|Publication number||US6466176 B1|
|Application number||US 09/649,023|
|Publication date||Oct 15, 2002|
|Filing date||Aug 28, 2000|
|Priority date||Jul 11, 2000|
|Also published as||CA2416437A1, CA2416437C, CN1524321A, CN100416919C, DE60136714D1, EP1307947A1, EP1307947A4, EP1307947B1, EP2063490A1, WO2002005384A1|
|Publication number||09649023, 649023, US 6466176 B1, US 6466176B1, US-B1-6466176, US6466176 B1, US6466176B1|
|Inventors||Joseph Maoz, Michael Kadichevitz|
|Original Assignee||In4Tel Ltd.|
|Export Citation||BiBTeX, EndNote, RefMan|
|Patent Citations (14), Referenced by (102), Classifications (21), Legal Events (6)|
|External Links: USPTO, USPTO Assignment, Espacenet|
This application is related to Provisional Application 60/217,021 filed Jul. 11, 2000 and claims the priority data of that application.
The present invention relates generally to antennas and, more particularly, to small and high efficiency antennas for mobile and handset communication devices.
Mobile communication devices are becoming smaller as the technology is developed. For an antenna to operate properly, it should usually be about half a wavelength in size, except for monopole-like antennas (which normally operate above a ground plane), where a quarter wavelength is required. For advanced mobile communication devices, e.g., cellular handset units, such dimension are impractical since the overall handset dimension is smaller than half a wavelength of the appropriate frequency.
Using small antennas reduces their efficiency, and hence requires higher power to be supplied in order to operate the device. Higher power causes shorter battery cycles between charging and increases the radiation into the user's head/body. The level of power radiated into the human head is most significant, and serious limitations and specifications are prescribed in order to protect the users.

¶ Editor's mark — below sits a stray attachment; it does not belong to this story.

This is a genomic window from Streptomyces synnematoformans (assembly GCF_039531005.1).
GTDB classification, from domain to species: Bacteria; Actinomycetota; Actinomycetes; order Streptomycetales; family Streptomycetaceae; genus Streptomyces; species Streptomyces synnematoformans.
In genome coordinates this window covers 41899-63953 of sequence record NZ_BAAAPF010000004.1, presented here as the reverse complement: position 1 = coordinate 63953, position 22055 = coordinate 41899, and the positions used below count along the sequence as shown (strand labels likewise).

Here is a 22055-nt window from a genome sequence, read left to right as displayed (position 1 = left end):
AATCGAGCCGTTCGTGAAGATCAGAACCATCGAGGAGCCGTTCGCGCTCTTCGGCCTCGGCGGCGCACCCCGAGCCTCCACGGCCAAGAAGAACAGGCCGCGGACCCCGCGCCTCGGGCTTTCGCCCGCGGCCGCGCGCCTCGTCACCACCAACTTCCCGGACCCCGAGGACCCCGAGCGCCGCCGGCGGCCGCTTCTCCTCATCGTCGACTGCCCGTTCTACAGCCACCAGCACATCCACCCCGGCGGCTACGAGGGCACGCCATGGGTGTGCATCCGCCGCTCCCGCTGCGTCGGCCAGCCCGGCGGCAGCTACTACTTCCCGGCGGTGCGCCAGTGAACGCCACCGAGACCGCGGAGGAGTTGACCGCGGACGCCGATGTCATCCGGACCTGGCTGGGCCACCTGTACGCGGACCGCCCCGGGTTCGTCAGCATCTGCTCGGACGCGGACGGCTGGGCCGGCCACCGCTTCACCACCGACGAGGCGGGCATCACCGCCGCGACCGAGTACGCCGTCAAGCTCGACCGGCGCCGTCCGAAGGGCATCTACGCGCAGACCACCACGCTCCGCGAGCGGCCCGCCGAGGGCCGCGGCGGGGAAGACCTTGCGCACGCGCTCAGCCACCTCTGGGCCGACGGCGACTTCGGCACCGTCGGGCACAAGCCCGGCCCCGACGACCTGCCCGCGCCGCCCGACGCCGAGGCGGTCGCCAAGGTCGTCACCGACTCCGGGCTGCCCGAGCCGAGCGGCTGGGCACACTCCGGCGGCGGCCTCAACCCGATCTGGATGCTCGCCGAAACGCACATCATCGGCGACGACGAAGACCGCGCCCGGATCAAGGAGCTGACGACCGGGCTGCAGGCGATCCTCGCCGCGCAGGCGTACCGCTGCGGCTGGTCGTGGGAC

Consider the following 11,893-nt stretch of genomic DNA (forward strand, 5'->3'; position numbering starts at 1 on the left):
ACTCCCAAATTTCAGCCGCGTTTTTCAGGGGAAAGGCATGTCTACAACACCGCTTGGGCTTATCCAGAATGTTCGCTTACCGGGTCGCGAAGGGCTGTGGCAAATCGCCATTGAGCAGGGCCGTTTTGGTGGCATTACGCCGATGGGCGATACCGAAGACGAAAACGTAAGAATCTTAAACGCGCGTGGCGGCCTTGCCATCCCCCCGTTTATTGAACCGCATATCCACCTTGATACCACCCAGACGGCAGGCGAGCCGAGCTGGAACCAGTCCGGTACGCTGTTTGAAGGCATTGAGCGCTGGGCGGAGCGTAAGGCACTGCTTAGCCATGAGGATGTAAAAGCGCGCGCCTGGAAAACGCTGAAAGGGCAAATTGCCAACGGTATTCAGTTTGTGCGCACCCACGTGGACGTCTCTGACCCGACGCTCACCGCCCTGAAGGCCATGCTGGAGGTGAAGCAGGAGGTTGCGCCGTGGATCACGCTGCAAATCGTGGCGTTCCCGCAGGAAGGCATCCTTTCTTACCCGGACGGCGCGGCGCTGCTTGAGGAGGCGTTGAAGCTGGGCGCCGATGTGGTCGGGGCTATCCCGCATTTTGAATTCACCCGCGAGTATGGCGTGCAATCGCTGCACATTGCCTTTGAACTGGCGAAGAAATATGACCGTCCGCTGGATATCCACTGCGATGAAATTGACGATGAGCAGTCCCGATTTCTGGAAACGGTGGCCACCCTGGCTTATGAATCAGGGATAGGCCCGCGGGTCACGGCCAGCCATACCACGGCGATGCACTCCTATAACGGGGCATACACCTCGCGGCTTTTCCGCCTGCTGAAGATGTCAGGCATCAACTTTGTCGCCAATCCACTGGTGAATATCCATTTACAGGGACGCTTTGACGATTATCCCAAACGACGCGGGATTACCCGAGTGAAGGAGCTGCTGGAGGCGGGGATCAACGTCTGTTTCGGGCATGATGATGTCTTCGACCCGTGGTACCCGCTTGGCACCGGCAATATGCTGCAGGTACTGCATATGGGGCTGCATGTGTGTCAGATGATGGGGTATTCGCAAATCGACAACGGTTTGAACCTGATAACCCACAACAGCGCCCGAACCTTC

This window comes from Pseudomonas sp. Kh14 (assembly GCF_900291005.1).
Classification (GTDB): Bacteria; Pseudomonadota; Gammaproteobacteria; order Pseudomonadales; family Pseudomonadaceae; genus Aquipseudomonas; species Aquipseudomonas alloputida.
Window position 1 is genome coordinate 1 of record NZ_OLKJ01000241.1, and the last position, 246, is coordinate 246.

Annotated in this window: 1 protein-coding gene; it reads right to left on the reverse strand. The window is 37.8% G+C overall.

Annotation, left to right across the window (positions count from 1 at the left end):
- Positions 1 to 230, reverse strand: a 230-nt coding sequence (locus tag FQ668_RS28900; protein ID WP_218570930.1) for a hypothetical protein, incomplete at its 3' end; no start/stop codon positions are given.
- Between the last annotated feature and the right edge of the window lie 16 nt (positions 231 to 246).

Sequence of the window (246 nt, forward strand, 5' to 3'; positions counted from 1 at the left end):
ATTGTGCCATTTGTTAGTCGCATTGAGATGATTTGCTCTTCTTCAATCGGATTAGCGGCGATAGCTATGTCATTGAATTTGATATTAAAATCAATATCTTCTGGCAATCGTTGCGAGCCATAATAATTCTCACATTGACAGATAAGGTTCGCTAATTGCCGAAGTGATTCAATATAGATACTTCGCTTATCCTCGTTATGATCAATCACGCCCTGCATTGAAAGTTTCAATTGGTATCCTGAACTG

Operation of such devices adjacent to a human body also changes the field and/or current distribution along the antenna, and hence changes its radiation pattern, as well as the radiation efficiency. Practically speaking, the reduction in efficiency may be even in the range of 10-20 dB or more. The result is a requirement for higher power to operate the device with the consequent disadvantages described above. The use of external whip antennas, such the “STUBBY” or retractable antennas, is also inconvenient, as the antennas are often “caught up” inside the pocket. They also detract from the aesthetic appearance of the mobile communication device and most important—the radiation pattern is quasi-omni, so no enhancement is achieved in radiation at the user's head/body.
Internal antennas supplied by several companies are relatively inefficient as compared to external antennas. Furthermore, these known internal antennas generally do not decrease the radiation into the user's head/body, and in many cases even increases such radiation. The antenna gain is also generally poor (especially while used adjacent to the head/body), and the SAR (Specific Absorption Ratio) results are generally high.